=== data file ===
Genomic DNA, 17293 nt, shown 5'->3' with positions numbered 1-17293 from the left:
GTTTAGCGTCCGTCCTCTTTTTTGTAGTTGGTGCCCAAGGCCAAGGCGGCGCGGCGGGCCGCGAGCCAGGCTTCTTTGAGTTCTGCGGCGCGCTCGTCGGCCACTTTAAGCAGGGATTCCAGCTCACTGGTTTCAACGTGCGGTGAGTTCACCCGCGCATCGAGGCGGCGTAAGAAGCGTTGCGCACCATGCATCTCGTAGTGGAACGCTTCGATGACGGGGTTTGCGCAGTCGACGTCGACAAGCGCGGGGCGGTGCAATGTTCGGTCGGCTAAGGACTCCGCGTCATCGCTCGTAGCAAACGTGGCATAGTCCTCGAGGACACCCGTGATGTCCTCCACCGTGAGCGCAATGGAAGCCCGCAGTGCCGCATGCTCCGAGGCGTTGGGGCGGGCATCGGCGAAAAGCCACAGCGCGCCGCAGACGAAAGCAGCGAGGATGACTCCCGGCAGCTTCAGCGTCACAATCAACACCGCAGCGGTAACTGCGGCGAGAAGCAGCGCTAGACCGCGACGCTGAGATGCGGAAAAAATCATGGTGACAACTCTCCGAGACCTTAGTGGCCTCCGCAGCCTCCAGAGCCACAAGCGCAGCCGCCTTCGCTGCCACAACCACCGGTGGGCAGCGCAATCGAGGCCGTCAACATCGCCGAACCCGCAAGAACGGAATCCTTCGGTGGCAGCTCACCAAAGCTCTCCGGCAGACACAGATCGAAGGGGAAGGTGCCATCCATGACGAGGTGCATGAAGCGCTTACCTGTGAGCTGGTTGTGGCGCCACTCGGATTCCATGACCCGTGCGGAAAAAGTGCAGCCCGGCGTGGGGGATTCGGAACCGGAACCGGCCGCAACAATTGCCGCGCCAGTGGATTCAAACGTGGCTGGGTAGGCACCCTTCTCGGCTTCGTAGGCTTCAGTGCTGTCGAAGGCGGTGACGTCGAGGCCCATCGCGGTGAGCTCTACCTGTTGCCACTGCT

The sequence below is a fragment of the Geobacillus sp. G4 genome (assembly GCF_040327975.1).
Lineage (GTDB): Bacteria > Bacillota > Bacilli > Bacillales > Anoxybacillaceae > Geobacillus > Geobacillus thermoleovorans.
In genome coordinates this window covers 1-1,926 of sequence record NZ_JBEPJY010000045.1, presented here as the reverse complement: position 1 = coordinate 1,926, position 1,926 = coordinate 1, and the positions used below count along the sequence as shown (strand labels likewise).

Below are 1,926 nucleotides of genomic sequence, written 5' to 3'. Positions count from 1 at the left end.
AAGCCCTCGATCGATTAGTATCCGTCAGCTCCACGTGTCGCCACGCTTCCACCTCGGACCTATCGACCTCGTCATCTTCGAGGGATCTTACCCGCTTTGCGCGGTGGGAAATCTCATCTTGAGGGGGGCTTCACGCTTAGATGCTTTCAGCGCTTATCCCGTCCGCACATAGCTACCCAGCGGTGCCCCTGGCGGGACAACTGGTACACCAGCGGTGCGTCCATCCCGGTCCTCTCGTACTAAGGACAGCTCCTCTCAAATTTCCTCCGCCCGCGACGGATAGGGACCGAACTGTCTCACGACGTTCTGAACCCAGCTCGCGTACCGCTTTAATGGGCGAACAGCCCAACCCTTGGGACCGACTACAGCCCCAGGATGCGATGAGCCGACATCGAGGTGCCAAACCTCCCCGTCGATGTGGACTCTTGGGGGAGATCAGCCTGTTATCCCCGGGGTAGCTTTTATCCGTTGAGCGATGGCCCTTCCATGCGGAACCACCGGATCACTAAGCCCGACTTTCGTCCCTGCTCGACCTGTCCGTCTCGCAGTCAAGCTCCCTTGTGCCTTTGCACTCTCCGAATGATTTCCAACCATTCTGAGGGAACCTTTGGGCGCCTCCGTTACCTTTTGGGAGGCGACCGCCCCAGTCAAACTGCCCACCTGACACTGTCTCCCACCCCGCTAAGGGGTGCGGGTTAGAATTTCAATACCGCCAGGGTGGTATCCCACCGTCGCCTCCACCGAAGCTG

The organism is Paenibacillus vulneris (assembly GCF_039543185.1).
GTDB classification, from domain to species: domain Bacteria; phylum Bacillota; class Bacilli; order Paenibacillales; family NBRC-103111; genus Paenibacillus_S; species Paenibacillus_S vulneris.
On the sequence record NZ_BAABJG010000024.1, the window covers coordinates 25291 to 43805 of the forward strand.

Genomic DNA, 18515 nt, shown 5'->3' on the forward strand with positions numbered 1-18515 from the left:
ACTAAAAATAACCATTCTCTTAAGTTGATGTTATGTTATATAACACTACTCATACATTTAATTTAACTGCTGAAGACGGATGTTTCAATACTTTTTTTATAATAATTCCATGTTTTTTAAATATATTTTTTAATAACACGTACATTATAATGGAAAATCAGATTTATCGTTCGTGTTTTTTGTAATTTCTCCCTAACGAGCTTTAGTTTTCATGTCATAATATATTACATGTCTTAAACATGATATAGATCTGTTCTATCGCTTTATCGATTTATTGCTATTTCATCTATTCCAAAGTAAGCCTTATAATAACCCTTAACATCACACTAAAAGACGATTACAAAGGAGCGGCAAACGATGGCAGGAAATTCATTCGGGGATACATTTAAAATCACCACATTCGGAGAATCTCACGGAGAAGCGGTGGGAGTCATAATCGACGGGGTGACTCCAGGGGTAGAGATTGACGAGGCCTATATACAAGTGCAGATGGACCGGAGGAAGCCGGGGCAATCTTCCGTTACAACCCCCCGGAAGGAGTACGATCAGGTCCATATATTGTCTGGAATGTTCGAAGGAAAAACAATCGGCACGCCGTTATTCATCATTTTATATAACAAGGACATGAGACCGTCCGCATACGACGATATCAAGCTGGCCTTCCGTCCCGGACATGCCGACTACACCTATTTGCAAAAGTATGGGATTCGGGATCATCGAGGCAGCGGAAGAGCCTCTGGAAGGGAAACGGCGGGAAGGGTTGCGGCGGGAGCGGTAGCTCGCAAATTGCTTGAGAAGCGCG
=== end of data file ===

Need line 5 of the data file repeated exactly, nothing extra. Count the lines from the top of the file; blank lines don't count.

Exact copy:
In genome coordinates this window covers 1-1,926 of sequence record NZ_JBEPJY010000045.1, presented here as the reverse complement: position 1 = coordinate 1,926, position 1,926 = coordinate 1, and the positions used below count along the sequence as shown (strand labels likewise).